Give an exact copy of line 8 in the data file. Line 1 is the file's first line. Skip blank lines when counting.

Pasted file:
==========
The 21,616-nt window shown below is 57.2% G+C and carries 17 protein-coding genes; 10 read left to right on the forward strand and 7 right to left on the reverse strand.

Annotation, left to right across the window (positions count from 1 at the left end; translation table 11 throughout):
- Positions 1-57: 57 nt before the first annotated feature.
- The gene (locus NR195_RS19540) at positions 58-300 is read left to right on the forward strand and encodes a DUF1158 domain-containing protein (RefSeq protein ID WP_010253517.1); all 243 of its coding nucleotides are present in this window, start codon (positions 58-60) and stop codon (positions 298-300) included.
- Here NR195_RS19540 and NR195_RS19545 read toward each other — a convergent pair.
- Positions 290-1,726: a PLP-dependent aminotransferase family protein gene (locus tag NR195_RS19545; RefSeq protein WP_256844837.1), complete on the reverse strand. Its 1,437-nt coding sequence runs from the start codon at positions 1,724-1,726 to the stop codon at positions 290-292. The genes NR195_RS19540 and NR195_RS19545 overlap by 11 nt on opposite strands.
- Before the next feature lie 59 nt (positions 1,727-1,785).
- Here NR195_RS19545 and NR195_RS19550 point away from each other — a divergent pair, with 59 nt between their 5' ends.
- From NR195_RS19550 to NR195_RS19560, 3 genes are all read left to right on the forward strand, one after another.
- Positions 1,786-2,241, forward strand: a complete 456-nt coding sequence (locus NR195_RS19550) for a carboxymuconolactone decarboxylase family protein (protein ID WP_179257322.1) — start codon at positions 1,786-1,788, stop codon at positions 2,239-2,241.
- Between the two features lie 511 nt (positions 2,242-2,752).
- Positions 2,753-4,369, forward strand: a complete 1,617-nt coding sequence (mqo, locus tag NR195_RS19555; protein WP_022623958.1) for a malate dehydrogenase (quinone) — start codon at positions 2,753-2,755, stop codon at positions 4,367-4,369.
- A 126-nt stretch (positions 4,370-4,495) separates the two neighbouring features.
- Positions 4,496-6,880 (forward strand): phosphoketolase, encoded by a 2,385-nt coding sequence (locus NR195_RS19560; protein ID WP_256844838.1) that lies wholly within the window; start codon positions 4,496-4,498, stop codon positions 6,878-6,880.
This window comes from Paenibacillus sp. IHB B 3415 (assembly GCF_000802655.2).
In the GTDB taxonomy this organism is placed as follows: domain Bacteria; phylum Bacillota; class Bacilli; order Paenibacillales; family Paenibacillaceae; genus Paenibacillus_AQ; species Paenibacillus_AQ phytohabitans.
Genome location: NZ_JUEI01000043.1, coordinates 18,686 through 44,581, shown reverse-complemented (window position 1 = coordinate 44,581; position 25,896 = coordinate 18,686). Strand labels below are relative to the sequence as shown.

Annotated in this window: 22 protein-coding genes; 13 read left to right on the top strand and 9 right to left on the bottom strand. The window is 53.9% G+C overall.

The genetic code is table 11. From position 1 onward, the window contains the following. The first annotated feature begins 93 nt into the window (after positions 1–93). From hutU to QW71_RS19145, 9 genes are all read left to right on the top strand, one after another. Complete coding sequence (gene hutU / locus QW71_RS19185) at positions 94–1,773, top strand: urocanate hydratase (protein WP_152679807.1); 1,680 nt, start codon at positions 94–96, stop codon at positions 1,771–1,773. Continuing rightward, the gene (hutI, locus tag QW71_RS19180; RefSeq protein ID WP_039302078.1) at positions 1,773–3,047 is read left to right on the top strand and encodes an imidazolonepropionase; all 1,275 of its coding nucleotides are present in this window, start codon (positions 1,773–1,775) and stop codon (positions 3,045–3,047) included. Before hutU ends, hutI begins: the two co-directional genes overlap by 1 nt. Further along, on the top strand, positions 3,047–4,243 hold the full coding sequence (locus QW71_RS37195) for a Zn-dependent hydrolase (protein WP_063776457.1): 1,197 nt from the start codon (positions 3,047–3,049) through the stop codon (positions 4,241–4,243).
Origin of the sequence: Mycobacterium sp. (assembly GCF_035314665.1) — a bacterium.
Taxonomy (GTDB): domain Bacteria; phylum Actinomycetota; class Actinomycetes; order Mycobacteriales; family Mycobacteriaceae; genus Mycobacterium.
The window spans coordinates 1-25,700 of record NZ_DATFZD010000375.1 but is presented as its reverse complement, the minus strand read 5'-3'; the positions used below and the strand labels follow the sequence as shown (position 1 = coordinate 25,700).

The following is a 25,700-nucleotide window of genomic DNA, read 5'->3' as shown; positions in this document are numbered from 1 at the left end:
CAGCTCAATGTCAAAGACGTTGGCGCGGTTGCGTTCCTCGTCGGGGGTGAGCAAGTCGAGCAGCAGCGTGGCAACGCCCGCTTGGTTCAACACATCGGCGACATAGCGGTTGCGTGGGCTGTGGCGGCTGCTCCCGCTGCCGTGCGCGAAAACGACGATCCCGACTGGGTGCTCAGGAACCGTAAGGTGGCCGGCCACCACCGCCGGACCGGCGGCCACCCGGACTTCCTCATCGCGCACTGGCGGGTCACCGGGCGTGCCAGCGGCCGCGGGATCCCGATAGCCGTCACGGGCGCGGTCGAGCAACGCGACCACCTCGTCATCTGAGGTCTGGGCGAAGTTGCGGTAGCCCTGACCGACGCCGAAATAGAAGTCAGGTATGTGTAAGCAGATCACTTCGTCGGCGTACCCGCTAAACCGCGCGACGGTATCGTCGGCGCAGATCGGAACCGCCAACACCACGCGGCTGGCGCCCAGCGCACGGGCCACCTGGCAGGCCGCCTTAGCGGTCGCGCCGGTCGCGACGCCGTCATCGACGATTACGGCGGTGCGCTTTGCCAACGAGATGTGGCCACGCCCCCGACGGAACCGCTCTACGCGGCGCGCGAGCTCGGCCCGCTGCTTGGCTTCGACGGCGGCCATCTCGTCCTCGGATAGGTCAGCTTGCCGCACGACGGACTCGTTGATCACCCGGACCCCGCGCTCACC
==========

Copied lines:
- Here NR195_RS19545 and NR195_RS19550 point away from each other — a divergent pair, with 59 nt between their 5' ends.